We are interested in building engineering systems that interact intelligently with the environment. Whether for transportation (autonomous vehicles), medicine (medical image analysis and intervention), entertainment (AR/VR) or other applications, this requires "understanding" the surrounding space, including other agents and objects within. Vision plays a key role in this process. Almost half of the primate brain is devoted to processing visual "information". So, if we are to understand how information is acquired, manipulated, and used to solve decision and control tasks, vision is a natural starting point.

But what is visual "information"? How can we acquire an "informative" representation of the physical space around us? What are the fundamental principles that the design of such a representation should abide to? Representation learning is in its infancy, and we are developing the fundamental building block to analyze and design them, as well as for using them for decision and control. We use the insight to develop new methods for perception and action, including building geometric, topological and semantic models of the scene.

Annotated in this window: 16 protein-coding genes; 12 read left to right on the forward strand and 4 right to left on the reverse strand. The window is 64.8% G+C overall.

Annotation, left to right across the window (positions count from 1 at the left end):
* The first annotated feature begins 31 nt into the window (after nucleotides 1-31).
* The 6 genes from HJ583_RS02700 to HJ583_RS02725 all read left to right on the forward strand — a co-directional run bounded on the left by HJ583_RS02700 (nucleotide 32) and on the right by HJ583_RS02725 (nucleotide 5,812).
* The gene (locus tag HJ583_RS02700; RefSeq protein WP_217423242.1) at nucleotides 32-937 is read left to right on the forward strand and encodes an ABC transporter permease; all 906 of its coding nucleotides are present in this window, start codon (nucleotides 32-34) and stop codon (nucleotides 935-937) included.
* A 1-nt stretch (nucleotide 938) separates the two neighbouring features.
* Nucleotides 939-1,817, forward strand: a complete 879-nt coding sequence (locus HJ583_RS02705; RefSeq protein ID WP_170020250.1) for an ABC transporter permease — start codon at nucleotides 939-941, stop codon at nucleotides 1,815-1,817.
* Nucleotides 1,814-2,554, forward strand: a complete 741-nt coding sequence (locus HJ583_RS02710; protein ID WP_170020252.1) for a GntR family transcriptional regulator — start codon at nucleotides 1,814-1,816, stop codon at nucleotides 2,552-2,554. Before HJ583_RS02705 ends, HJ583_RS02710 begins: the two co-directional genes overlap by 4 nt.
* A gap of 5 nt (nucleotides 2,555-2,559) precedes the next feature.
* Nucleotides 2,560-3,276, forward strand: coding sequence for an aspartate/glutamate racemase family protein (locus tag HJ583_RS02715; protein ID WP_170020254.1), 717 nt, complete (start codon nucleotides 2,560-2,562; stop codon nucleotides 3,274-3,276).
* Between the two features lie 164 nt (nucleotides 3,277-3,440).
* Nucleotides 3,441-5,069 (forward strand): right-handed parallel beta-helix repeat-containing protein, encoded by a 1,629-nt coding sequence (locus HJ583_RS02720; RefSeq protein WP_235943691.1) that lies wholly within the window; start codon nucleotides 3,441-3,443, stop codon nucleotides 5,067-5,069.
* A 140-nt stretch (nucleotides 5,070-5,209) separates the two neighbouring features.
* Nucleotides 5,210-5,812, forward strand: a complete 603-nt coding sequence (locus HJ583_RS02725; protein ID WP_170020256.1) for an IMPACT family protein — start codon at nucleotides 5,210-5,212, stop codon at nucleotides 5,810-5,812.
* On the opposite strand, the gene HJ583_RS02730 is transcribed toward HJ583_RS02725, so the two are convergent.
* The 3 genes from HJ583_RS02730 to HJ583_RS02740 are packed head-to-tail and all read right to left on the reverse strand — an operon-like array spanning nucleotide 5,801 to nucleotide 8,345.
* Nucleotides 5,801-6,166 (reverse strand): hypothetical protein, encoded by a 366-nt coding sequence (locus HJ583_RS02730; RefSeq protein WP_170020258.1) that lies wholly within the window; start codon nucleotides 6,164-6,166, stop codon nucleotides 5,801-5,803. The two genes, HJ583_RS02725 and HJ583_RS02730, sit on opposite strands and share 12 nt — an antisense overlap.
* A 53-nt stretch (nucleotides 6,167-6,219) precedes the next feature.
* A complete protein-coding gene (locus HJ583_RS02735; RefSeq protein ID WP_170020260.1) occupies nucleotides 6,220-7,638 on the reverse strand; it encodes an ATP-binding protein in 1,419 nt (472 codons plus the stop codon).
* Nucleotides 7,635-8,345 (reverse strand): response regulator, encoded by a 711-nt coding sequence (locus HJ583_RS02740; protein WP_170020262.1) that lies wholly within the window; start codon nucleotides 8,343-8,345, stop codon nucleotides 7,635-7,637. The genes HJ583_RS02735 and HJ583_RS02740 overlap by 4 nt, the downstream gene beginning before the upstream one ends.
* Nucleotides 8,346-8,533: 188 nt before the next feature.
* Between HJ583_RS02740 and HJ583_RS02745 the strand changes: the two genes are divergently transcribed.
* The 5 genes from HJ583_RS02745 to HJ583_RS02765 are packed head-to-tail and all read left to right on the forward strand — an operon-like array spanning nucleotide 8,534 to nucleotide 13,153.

UCLA Royce Hall Photo

Our lab was the first to demonstrate real-time Structure From Motion (SFM) (aka Visual SLAM, Simultaneous Localization and Mapping) in 1999, (demonstrated at CVPR 2000) and Augmented Reality (AR) using a single camera (demonstrated at ICCV 2001 - we called it “real-time virtual object insertion in live video”; the name did not catch). We also participated in the 2005 DARPA Grand Challenge (described here). Later, we gave a complete characterization of the ambiguities in visual-inertial sensor fusion (awarded Best Paper at ICRA 2015), on the tails of the characterization of the ambiguities in SFM (Marr Prize in 1999).

This has been possible thank to the general support of ARO, ONR, AFOSR, NSF, NIH, DARPA, Intel, Microsoft, Sony, Toshiba, Panasonic, Mitsubishi, and in collaboration with multiple research labs around the country, through multi-university research programs.

Alumni of the Vision Lab have moved on to academic positions at Yale, UPenn, Cornell, KAUST, INRIA, Oxford, TU Munich, UWV, UT, Bern, etc. to leading positions at industrial research labs at Google, Facebook, Microsoft, Adobe, Amazon, Zoox, Waymo, Deep Mind, Uber, etc. or have started tech companies (ArtFinder, Vathos, RealityCap, Papaya).